Photo #2 was taken part way down the ridge and looks back up along the trail. The MacPhee Trails runs across the crest of the highland, just below its summit. Unfortunately, the lovely skies seen looking south were covered with the white cloud cover seen in photo #1 and the area on the north side of the mountain remained overcast until we were out of the the MacKinnons Brook valley. The vagaries of weather! At least there was very little haze to obscure the fine views.
Taken from the same spot as photo #2, photo #3 looks to the west across the ridge towards the Gulf of St Lawrence. This is the area through which the original trail used to run; you can see why it had to be relocated. Scenes of such massive devastation are all too common in this part of Cape Mabou where the deciduous trees did not have much of a foothold.
Once at the bottom of the Beinn Alasdair Bhain Trail, the friend with whom I was hiking and I continued on to the MacKinnons Brook Trail Head and followed the MacKinnons Brook Trail for a few minutes until we reached the side trail to the Meadows, which we took, first to MacKinnons Brook Mouth, shown in the last page of this photo essay, and then to the edge of the cliffs at the end of the trail, from which photo #4 was taken, looking up at Beinn Bhiorach, where the devastation from the spruce bark beetle is again very marked. For reasons that this photo makes obvious, I call the left prominence “Big Benny” and the right one “Little Benny”, but both are part of the same mountain. The original Beinn Bhiorach (Steep Mountain) Trail up to the summit on Big Benny started just past the MacKinnons Brook Trail Head and crossed Little Benny on its far side, coming out on the grassy slope and continuing on up to the summit; you can see a portion of the trail etched into the grass near the summit. A side trail, also visible in this photo, led from that grassy slope between Big and Little Benny down this side of Little Benny to the MacKinnons Brook Trail; in 2012, that side trail is the only access to the original trail, the initial section of which is blocked by deadfall.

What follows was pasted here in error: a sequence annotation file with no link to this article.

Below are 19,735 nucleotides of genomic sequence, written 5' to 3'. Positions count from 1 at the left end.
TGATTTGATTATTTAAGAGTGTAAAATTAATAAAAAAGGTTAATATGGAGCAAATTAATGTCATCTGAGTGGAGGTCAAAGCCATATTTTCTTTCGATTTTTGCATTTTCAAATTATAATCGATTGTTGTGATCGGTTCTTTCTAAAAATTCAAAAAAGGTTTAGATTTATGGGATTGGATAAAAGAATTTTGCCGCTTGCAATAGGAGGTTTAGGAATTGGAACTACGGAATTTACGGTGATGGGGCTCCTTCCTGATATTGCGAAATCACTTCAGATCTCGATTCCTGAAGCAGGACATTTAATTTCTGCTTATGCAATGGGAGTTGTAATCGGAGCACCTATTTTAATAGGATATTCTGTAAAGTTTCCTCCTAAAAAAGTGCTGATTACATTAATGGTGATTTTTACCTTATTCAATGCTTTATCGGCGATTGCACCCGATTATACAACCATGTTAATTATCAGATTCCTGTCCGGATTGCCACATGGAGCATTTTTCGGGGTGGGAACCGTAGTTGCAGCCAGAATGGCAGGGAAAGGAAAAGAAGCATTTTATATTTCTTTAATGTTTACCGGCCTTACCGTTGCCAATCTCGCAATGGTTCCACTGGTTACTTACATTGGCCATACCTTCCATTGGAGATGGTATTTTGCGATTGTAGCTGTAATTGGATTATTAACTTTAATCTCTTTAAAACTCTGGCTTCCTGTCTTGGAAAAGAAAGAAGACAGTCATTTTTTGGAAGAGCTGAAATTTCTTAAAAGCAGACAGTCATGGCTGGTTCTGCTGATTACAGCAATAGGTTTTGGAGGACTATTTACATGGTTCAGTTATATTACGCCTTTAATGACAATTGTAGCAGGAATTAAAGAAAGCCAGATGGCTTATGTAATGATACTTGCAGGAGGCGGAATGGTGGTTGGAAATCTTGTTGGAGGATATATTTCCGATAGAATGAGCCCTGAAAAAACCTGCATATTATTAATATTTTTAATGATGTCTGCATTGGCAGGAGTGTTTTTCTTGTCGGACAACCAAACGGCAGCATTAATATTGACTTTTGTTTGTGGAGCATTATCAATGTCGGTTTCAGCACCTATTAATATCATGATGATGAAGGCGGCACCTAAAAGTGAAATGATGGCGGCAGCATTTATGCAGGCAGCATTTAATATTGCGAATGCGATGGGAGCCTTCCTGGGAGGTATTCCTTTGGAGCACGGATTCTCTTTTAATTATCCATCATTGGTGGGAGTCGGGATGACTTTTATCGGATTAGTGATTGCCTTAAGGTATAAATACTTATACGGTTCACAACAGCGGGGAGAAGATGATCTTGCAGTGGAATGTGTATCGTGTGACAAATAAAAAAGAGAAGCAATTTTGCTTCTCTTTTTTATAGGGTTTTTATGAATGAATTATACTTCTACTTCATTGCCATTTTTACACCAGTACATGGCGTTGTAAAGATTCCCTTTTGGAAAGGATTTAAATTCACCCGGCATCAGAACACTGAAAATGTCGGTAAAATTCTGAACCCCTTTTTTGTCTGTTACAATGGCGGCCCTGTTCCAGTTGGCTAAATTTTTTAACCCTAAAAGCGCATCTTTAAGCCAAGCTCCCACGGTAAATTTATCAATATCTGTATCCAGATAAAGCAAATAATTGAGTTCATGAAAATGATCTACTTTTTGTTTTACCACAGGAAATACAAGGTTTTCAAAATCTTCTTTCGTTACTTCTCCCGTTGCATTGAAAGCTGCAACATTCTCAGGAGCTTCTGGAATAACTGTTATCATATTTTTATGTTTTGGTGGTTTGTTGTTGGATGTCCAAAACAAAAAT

Photo #5, also taken from the cliffs at the end of the Meadows side trail, looks towards Sight Point; the telephoto lens makes things look far closer here than they are in reality. The three points one sees here correspond to three superimposed ridges, the nearest one holding the Rids An Daraich (Oak Ridge) Trail, the middle one holding the Braighe à Bhaird (Poets Ridge) Trail, and the furthest one being Sight Point (most of the slope leading to Sight Point is hidden here). The MacKinnons Brook Trail runs all along this mountainside, but it is hard to make out here; if you have ever hiked it, though, you’ll never forget its incredible views as it dips up and down around and over side brooks entering the Gulf and staying consistently high above the rocky shores far below.